Mexican Institution Sets Sights On ZincWed, 02/21/2018 - 11:46
Q: How do you assess the impact of regulatory reforms for the mining industry in Mexico and what changes have ensued?
A: We have been paying a significant amount of tax since the mining royalties were introduced in Mexico in 2014, including MX$1.8 billion toward miners’ rights. From our experience, the local governments in Cananea and Nacozari – the municipalities where our Buenavista del Cobre and La Caridad mines are located respectively – are investing the resources generated from the Mining Trust Fund into projects that will have a lasting beneficial impact on local populations. We are fully supportive of the fund and we plan to continue allocating more resources for many years to come. An important part of our investment strategy is to spend US$25 million on exploration, so we were delighted to see Sonora’s governor recommend to Congress a reduction in exploration costs in the state. This would be a positive development that would boost the mining sector not only in Sonora but throughout the country.
We are also optimistic about the long-term effect that the Energy Reform will have on Mexico’s mining sector. We are already using our gas and wind-based energy generators to cover our in-house needs, as well as making a profit on the surplus. This is a strategy that is bringing great rewards for the company and we are committed to continuing our work in the local energy sector.
Q: How is your investment strategy evolving in light of volatile international commodity markets?
A: Copper remains the most important commodity in our portfolio, representing 80 percent of sales in 2016. Naturally, the fall in price of the brown metal has had a damaging effect on business. This effect has been mitigated to an extent by our investment plan, which is designed to raise overall production levels across our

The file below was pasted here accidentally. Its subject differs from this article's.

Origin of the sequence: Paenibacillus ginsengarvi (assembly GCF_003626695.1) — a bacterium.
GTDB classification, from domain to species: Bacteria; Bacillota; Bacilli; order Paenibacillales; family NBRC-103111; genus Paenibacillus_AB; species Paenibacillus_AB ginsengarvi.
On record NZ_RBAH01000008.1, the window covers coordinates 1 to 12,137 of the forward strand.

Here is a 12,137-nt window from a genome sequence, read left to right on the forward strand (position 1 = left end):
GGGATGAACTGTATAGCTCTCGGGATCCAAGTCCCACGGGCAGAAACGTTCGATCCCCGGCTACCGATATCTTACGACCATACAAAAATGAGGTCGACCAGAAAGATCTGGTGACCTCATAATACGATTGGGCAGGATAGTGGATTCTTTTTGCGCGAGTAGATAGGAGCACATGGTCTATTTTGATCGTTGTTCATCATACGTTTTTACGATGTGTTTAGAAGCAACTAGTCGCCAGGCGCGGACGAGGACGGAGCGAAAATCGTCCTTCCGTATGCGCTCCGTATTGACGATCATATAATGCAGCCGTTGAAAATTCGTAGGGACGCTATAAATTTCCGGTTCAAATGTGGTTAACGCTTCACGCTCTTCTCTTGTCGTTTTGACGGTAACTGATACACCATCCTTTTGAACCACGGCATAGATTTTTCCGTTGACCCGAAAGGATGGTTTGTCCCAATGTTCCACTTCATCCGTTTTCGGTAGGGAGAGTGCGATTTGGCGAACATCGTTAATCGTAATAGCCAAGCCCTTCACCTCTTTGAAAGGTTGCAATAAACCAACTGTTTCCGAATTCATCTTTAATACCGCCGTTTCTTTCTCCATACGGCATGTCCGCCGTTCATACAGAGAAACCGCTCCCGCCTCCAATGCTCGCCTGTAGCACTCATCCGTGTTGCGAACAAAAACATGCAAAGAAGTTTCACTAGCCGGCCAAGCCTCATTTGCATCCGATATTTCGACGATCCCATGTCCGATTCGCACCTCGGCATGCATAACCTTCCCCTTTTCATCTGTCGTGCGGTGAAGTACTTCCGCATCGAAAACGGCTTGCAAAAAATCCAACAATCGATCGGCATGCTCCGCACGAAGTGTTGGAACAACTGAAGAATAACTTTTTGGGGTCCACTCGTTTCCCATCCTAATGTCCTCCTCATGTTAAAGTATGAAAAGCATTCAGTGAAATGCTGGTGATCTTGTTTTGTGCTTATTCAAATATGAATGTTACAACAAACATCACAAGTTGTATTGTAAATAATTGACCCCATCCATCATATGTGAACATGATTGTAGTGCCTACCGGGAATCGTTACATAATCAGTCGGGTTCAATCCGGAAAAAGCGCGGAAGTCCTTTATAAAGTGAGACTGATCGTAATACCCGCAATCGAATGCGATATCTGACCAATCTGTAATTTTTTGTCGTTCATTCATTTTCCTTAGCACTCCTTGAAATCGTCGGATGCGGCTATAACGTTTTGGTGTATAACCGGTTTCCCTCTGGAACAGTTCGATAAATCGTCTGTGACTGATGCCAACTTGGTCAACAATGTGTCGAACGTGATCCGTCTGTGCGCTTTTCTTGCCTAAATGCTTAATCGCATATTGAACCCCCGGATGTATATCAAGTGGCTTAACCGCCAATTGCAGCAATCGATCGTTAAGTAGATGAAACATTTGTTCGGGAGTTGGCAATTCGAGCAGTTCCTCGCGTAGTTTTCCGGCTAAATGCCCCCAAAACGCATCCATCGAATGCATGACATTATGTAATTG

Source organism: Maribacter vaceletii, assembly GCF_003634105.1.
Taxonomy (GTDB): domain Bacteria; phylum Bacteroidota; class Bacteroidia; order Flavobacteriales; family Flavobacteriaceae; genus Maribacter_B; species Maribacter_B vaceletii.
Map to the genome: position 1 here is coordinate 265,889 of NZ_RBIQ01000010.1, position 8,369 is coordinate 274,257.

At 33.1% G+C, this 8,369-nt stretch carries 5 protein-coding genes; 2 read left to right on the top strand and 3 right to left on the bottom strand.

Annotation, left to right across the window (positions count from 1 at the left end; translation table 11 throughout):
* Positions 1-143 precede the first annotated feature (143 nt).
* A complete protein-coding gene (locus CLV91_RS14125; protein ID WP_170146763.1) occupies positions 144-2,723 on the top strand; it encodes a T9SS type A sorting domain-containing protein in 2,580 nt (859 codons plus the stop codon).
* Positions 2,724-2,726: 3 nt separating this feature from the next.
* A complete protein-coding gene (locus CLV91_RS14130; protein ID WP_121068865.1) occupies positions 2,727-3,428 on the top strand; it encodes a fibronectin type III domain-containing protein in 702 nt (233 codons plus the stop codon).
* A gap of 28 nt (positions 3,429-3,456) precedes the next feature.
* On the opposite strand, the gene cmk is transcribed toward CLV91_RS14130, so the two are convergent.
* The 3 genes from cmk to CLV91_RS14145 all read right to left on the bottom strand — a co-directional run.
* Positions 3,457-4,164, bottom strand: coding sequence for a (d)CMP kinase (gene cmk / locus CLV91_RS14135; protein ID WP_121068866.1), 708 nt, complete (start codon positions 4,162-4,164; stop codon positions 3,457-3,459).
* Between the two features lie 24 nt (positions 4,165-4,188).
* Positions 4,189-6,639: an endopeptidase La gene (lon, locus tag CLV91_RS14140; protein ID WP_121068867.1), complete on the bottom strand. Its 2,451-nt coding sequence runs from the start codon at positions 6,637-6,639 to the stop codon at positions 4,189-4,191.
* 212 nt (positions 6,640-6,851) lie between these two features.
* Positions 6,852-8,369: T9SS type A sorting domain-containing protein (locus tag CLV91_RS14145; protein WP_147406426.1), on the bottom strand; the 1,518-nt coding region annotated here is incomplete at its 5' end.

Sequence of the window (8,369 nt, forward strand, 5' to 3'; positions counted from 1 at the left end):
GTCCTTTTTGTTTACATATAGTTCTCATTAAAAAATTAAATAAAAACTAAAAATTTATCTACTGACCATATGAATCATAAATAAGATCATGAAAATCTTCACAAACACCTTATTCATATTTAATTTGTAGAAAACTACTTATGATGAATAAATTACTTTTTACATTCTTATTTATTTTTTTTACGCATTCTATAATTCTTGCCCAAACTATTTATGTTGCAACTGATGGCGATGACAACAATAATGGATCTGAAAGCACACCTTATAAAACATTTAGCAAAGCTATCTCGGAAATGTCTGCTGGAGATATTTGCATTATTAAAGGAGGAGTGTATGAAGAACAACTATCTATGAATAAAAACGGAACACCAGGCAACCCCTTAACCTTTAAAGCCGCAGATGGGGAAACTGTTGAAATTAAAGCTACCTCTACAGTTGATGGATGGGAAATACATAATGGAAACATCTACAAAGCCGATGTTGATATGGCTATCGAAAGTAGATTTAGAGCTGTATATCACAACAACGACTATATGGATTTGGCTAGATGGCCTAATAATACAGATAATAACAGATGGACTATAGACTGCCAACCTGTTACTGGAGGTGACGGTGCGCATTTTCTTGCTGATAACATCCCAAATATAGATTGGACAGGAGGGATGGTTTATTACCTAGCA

assets. For example, in 4Q16, copper production rose by 16 percent compared with the same period in 2015, helped by a rise of 57 percent in production at Buenavista del Cobre.
We have also begun to focus more on the base-metal sphere, particularly zinc. We acquired and reopened the Aznalcollar zinc mine in southern Spain in 2015, and we have great hopes for this project because we are confident that zinc is heading for a sustained period of strong price performance. Zinc production rose by 20 percent in 4Q16, while we also reduced AISC across the board. Despite the lower price environment for copper, our high production levels and low costs enabled the company to perform very well in 2016.
Q: Considering your extensive list of projects in the development and exploration phase across Latin America, where will you be focusing your efforts in 2018?
A: We are planning to move forward with a number of projects in the next few years, and Mexico is a priority for our investment plan, holding a vital place in our portfolio. In 2016, a total of 65 percent of metal and mineral production came from Mexico.
The primary focus is the San Martin deposit in Zacatecas, which has enormous potential but has been in limbo for the past 10 years due to a senseless strike that has been detrimental to workers, the state and the company alike. We are also preparing to move forward with the El Pilar, Pilares and Buenavista Zinc projects in Sonora, before turning our focus onto the Angangueo and El Arco assets.
On the financial side, we are waiting for the macroeconomic climate to improve in order to proceed with our plans to apply for an IPO for Americas Mining Corporation. Southern Copper has a dual-listing in Lima, Peru and New York, while Grupo México is listed on the BMV in Mexico City. We are convinced that an IPO will have a positive effect on the Americas Mining Corporation investment profile, although we are still evaluating where would be the best location for the company.